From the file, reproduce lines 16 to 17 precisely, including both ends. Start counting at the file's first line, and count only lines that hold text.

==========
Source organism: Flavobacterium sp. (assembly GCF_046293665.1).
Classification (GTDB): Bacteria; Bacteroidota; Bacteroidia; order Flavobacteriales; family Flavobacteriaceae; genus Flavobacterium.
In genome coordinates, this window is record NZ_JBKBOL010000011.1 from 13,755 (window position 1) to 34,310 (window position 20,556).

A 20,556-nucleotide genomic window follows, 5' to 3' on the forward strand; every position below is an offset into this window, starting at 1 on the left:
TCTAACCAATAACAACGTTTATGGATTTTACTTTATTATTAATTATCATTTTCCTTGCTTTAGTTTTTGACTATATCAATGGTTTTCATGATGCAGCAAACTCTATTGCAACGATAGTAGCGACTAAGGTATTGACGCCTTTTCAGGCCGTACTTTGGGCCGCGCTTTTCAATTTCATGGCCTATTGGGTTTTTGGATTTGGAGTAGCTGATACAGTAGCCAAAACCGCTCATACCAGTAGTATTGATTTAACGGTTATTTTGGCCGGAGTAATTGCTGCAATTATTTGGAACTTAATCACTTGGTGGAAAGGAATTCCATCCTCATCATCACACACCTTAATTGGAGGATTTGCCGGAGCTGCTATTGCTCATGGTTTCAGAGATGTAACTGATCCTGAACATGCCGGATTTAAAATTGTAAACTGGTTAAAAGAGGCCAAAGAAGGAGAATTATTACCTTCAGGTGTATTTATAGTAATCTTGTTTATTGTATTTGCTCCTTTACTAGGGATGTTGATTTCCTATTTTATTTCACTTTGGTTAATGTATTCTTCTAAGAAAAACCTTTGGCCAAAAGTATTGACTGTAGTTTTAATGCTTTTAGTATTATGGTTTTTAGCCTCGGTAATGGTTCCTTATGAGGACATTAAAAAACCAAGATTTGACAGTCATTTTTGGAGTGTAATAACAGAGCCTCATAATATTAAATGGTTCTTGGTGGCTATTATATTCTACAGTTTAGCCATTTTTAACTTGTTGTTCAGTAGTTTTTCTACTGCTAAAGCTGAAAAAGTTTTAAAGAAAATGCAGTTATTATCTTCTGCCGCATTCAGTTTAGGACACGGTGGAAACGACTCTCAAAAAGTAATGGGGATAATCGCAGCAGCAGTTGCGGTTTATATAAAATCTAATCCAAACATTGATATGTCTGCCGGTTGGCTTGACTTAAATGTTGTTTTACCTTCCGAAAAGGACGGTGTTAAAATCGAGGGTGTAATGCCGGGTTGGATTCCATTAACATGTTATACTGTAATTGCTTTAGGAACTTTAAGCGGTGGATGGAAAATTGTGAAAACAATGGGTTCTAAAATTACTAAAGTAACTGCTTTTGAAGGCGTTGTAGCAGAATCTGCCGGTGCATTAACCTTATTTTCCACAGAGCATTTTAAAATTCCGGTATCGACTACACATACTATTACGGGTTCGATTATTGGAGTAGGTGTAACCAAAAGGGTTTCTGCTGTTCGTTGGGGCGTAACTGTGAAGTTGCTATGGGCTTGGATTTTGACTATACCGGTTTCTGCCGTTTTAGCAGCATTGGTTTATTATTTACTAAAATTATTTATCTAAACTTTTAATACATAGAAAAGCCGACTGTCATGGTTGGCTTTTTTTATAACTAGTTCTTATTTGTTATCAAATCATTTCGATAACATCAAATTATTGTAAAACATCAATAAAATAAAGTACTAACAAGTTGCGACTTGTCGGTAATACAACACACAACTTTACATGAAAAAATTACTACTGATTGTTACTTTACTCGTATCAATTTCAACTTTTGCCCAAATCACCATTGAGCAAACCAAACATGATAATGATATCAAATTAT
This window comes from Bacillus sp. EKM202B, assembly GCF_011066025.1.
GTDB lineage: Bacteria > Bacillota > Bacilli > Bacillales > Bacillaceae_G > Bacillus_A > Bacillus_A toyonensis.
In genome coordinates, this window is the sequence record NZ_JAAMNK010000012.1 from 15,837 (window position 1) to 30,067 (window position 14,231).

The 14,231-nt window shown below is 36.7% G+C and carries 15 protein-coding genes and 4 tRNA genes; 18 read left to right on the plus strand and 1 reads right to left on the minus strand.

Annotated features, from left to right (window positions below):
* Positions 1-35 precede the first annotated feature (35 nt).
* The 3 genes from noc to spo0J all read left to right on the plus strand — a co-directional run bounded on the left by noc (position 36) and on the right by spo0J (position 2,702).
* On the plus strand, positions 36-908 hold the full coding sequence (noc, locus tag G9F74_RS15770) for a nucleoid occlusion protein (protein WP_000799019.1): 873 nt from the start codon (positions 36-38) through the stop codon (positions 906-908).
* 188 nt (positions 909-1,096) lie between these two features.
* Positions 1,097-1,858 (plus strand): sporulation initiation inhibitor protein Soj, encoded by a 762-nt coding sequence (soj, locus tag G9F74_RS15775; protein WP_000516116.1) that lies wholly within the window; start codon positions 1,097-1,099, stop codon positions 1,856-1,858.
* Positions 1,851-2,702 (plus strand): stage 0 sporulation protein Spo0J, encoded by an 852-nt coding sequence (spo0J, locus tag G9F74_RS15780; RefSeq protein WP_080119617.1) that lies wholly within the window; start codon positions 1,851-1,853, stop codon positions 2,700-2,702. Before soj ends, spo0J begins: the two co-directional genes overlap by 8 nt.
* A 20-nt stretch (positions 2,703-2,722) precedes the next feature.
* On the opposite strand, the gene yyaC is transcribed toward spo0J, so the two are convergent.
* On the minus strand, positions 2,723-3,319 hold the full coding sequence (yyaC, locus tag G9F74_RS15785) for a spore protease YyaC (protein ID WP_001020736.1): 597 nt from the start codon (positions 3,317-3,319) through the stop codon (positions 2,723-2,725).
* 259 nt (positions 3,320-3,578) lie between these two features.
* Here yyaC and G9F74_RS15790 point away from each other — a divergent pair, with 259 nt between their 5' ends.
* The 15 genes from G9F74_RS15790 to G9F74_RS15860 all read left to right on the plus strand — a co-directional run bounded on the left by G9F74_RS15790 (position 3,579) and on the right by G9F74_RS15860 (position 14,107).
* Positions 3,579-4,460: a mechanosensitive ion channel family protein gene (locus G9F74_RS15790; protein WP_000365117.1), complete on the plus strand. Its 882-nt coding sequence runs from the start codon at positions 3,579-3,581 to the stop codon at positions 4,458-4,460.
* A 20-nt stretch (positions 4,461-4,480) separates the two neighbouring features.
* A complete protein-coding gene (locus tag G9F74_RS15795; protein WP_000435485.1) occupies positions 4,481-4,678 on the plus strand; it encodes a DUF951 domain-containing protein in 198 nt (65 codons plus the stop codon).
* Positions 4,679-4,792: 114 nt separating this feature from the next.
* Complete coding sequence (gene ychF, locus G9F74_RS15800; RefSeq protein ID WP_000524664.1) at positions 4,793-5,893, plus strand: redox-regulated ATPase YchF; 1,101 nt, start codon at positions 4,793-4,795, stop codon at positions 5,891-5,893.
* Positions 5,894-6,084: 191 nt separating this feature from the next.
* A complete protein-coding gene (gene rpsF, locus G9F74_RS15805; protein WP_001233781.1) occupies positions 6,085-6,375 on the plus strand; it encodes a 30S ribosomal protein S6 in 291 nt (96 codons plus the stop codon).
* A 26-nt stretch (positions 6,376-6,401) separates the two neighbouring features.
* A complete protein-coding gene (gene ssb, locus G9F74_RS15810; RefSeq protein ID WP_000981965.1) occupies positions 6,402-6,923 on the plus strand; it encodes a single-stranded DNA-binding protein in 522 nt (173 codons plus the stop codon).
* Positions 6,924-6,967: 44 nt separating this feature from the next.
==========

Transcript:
* Positions 1,851-2,702 (plus strand): stage 0 sporulation protein Spo0J, encoded by an 852-nt coding sequence (spo0J, locus tag G9F74_RS15780; RefSeq protein WP_080119617.1) that lies wholly within the window; start codon positions 1,851-1,853, stop codon positions 2,700-2,702. Before soj ends, spo0J begins: the two co-directional genes overlap by 8 nt.
* A 20-nt stretch (positions 2,703-2,722) precedes the next feature.